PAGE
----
Colombia is a country that has been characterized as one of the happiest in the world. This is partly due to the large number of carnivals, fairs and parties that it has. Today colombiabybus brings you a description of the best Colombian carnivals.

Photo: Flickr

“Colombia tierra querida himno de fe y armonía” (Colombian dear land anthem of faith and harmony) this is how one of the typical Colombian songs begin. This song has been heard anywhere in the world where a Colombian proudly wave the tricolor flag. It is the living reflection of the joy and charisma of the Colombian people. And it is not for less, given the surveys made by different consulting companies, Colombia is the second happiest country in the world.

This is because Colombia has the best carnivals where happiness and joy are the main emotions. Music, partying and dancing are just some of the qualities that Colombian people spread to everyone who is a participant in their carnivals.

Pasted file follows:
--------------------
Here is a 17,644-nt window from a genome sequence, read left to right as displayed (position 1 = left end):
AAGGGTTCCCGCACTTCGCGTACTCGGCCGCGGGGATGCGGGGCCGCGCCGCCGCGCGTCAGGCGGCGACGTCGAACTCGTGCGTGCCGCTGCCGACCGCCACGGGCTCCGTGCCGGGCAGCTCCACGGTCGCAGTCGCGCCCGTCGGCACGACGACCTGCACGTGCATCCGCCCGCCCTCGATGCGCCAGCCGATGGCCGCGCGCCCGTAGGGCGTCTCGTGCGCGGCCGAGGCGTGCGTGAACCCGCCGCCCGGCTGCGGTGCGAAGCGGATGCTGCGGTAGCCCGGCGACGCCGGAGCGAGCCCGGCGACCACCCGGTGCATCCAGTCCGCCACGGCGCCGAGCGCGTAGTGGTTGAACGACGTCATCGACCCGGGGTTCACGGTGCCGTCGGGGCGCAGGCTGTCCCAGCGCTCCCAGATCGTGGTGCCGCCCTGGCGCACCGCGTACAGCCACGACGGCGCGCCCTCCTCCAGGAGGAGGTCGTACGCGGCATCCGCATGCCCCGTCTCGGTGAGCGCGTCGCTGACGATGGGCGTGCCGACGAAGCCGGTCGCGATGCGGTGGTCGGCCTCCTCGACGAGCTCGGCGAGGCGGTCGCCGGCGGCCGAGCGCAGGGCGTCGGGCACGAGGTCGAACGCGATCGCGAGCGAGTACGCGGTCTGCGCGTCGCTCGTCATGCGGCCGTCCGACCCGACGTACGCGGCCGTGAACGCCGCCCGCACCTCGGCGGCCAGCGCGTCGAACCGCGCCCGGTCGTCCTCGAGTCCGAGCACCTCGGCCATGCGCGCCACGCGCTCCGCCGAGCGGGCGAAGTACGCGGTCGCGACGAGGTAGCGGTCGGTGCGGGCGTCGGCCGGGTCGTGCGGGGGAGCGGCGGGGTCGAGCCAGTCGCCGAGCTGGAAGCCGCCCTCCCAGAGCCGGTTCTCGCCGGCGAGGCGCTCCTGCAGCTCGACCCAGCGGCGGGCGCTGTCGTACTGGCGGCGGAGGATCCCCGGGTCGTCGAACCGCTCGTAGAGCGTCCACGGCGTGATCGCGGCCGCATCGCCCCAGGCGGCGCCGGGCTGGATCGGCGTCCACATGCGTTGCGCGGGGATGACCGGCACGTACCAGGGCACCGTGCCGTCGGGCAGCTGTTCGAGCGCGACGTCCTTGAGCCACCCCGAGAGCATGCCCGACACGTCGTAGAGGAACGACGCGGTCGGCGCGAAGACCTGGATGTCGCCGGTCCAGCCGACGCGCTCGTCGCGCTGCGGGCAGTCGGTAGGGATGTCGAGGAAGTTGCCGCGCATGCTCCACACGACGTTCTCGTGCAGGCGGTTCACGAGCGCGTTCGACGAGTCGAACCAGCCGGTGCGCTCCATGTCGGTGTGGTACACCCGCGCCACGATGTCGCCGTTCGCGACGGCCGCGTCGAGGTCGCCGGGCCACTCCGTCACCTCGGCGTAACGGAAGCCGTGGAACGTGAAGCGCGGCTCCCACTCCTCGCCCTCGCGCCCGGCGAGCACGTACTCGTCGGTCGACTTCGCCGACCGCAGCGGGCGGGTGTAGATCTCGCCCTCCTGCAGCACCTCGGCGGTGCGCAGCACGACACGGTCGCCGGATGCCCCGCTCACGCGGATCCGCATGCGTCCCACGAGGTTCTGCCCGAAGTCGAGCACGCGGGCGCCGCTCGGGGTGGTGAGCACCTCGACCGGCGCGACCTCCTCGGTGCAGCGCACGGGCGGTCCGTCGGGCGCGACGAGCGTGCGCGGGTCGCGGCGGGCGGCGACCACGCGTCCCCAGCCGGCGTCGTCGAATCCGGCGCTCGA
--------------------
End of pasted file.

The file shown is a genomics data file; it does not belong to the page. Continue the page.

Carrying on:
What is a carnival?

Carnival is synonymous of comparsa, party, masquerade, boom and every word that represents joy. That of what the Colombian people know so much. Historically, the carnival symbolized in Christianity a kind of tribute to the pagan era. Tribute that had to be done before the start of the Major Week or Holy Week but, nowadays, the carnival reflects dance, music, joy; the culture in all its forms.


Which are the best carnivals in Colombia?

Carnival of Barranquilla

Photo: Flickr

Barranquilla, better known as the Golden Gate of Colombia, is the seat of the country’s main carnival. This date is celebrated four days before Ash Wednesday. In this carnival the variety and great cultural richness of the Colombian Caribbean coast is reflected in the costumes, masks and comparsas. All this made by all the members of the artistic groups of each locality of Barranquilla.


The battle of flowers: